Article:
By Christopher Schmidt
The assignment for this video essay was fairly open, so long as the essay contained an argument that could be easily paraphrased. While many students submitted successful video essays with arguments unrelated to the course topic of technology, I was impressed by how Clark and Avni’s video managed to synthesize so many class readings and discussions about digital content and copyright regulation into an essay that was persuasive without being dogmatic. Clark and Avni make their claims in a voiceover that is as poetic as it is declarative, and they support those claims using primarily visual evidence—often with great wit and invention. In this sense, the video is truly multimodal, with text, imagery, video, sound, and music each integral to the larger argument.
The essay itself would not be half as effective were it written in a traditional print form. What makes Clark and Avni’s argument against copyright regulation so convincing is that the form they have chosen—the video remix—embodies their position. Reproducing found imagery and video footage from YouTube, along with musical samples ranging from Steve Reich to Beyonce to Lady Gaga (all artists who dabble in appropriation and cultural sampling), Clark and Avni argue that there is no true originality, but rather, that “all creativity requires reproduction.” In their recycling of found imagery, music, and ideas from class (with some marvelous modifications, including the surprising inclusion of Darwin), Clark and Avni achieve a creative synthesis that is persuasive in part because it is self-reflexive. One of my favorite moments in the video occurs when the voiceover informs us that “the music you are hearing right now is illegal.” This moment is arresting not only because it is “meta,” but because it powerfully engages the viewer in the debate. Are you willing to criminalize activity that is this creative, this thought-provoking, and that gives this much pleasure?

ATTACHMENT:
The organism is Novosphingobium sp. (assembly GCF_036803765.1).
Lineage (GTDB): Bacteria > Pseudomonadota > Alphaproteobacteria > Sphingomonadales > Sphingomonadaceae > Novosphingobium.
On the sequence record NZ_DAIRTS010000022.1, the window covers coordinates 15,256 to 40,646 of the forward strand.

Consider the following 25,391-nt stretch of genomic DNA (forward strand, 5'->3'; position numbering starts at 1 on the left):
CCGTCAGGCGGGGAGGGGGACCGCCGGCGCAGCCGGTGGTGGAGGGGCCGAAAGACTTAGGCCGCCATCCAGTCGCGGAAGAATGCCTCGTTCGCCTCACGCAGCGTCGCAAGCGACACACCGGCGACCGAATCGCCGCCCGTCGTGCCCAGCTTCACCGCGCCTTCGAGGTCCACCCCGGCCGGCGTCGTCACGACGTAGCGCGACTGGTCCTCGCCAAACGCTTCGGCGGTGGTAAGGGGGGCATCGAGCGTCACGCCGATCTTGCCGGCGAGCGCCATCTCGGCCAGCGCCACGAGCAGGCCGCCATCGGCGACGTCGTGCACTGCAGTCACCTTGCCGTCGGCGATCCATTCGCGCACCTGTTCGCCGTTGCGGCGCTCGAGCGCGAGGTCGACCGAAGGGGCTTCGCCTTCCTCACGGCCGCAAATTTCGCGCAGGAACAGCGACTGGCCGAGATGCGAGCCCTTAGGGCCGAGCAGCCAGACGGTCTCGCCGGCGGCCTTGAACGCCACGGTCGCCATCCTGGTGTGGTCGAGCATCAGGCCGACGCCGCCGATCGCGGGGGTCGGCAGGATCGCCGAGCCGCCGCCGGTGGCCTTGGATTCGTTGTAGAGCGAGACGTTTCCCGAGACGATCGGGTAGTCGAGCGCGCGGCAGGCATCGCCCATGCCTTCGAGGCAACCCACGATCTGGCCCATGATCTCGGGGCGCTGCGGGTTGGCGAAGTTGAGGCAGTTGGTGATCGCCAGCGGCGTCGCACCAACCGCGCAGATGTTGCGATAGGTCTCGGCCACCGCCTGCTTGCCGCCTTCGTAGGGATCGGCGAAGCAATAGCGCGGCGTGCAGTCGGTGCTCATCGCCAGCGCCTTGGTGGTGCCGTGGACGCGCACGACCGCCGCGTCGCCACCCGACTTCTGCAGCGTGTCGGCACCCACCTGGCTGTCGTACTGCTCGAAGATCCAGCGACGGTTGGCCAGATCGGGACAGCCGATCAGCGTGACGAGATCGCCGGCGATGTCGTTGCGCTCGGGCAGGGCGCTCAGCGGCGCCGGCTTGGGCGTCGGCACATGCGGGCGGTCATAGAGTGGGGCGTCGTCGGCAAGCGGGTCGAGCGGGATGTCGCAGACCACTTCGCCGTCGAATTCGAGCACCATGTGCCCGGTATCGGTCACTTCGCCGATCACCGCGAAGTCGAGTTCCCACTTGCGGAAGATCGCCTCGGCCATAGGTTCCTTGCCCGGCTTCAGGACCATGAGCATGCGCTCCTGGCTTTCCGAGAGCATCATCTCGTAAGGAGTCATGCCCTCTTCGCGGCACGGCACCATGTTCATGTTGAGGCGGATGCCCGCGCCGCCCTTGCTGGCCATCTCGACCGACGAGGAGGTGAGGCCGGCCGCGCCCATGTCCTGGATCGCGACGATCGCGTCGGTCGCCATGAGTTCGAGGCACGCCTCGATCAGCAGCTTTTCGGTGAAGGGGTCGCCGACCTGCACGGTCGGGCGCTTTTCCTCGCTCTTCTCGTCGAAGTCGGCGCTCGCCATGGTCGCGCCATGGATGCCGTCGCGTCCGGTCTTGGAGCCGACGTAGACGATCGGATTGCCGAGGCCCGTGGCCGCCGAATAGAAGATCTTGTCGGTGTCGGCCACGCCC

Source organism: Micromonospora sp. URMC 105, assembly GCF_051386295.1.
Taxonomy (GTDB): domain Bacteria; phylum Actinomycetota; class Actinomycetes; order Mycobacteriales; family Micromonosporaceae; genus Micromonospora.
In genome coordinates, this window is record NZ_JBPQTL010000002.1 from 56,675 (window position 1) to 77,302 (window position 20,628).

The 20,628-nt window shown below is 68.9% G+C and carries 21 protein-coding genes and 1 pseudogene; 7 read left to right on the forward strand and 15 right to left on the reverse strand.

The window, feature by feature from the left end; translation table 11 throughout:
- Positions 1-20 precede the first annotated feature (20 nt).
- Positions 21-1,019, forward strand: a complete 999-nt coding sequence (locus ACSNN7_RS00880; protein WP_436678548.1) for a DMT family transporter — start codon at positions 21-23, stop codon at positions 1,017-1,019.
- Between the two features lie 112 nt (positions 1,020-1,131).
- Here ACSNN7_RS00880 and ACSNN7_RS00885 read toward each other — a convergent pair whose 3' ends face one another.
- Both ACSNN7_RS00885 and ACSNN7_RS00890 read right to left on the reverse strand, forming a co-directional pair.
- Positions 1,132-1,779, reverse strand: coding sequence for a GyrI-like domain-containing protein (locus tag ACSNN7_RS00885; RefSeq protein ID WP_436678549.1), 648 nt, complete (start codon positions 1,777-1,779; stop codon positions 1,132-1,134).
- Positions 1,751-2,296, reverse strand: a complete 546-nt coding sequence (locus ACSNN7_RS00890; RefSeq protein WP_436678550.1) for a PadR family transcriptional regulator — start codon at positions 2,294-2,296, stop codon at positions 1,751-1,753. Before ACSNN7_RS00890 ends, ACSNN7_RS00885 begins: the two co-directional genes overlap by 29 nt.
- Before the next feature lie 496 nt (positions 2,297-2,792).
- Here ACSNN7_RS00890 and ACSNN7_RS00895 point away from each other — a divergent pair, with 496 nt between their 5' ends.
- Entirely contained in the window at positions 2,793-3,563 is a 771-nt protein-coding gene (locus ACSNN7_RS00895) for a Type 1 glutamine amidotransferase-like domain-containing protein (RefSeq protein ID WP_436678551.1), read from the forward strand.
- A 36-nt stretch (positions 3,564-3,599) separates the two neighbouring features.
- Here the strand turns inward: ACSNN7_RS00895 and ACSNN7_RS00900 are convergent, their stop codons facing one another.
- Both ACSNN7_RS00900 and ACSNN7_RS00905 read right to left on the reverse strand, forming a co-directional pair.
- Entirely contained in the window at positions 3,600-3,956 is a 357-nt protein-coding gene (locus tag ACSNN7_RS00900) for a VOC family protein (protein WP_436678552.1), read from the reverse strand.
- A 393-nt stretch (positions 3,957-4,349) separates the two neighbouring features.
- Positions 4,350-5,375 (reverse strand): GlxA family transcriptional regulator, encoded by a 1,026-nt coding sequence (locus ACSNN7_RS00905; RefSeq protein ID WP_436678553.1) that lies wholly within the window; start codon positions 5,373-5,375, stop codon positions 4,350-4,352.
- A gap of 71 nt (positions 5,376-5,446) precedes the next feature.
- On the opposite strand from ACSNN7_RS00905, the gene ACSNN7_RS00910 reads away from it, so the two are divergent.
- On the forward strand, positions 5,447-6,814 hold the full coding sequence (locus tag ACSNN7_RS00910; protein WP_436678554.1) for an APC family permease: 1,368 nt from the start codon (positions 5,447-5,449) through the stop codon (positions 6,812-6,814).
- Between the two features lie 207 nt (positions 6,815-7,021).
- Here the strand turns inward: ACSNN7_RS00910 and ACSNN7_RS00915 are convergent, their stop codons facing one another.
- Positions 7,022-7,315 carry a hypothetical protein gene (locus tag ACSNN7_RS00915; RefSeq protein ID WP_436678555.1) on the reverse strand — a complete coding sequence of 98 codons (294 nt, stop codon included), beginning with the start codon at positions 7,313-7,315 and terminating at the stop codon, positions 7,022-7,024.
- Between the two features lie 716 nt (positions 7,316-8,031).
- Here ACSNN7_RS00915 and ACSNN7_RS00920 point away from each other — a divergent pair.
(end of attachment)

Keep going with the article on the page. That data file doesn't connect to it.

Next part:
While the multimodal elements of the video work well in concert, they are equally effective on their own terms. Clark and Avni achieve a stylistic consistency and a compelling visual rhythm by returning again and again to circular imagery (the earth, the cell, the wheel, the copyright symbol, the helix). Aurally, subtle vocal modification in the voiceover lends a sense of dimension to the essay, often underscoring the text. (Note how at 0:15-0:19, reverberation and a multiple voice tracks reinforce the video’s claims about reproduction by reproducing the voice itself). But it is ultimately on the musical track where Clark and Avni’s work is most impressive. Like Greg Gillis (aka Girl Talk) and DJ Earworm, Clark and Avni have taken samples from existing songs and transformed them into a new composition that is at once fresh and uncannily familiar. As the video barrels toward its conclusion, these samples become more and more identifiable, until the music itself becomes the subject, rather than the soundtrack, of the essay. Brimming with American cultural touchstones, the music suggests on an emotional level what is argued on the discursive level: that the Internet, because it allows for the sharing of digital information and creativity, ultimately fosters human connections and community.